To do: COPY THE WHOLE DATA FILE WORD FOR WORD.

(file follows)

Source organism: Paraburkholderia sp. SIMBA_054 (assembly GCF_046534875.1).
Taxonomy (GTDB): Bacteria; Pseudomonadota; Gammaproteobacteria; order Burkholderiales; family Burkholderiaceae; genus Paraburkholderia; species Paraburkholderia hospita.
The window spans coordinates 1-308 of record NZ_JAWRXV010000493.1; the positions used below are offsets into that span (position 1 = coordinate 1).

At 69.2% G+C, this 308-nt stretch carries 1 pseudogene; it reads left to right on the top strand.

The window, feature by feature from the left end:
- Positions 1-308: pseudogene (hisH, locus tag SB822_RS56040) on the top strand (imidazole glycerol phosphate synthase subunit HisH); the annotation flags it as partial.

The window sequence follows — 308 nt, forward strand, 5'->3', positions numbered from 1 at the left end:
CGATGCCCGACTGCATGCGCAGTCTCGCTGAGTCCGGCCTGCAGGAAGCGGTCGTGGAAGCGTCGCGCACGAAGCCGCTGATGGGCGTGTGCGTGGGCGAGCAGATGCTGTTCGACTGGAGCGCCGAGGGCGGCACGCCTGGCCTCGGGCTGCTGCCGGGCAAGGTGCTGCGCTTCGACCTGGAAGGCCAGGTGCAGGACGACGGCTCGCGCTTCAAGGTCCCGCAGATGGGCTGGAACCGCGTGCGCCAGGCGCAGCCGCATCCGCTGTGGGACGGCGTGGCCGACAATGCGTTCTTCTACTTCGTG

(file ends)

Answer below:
Source organism: Paraburkholderia sp. SIMBA_054 (assembly GCF_046534875.1).
Taxonomy (GTDB): Bacteria; Pseudomonadota; Gammaproteobacteria; order Burkholderiales; family Burkholderiaceae; genus Paraburkholderia; species Paraburkholderia hospita.
The window spans coordinates 1-308 of record NZ_JAWRXV010000493.1; the positions used below are offsets into that span (position 1 = coordinate 1).

At 69.2% G+C, this 308-nt stretch carries 1 pseudogene; it reads left to right on the top strand.

The window, feature by feature from the left end:
- Positions 1-308: pseudogene (hisH, locus tag SB822_RS56040) on the top strand (imidazole glycerol phosphate synthase subunit HisH); the annotation flags it as partial.

The window sequence follows — 308 nt, forward strand, 5'->3', positions numbered from 1 at the left end:
CGATGCCCGACTGCATGCGCAGTCTCGCTGAGTCCGGCCTGCAGGAAGCGGTCGTGGAAGCGTCGCGCACGAAGCCGCTGATGGGCGTGTGCGTGGGCGAGCAGATGCTGTTCGACTGGAGCGCCGAGGGCGGCACGCCTGGCCTCGGGCTGCTGCCGGGCAAGGTGCTGCGCTTCGACCTGGAAGGCCAGGTGCAGGACGACGGCTCGCGCTTCAAGGTCCCGCAGATGGGCTGGAACCGCGTGCGCCAGGCGCAGCCGCATCCGCTGTGGGACGGCGTGGCCGACAATGCGTTCTTCTACTTCGTG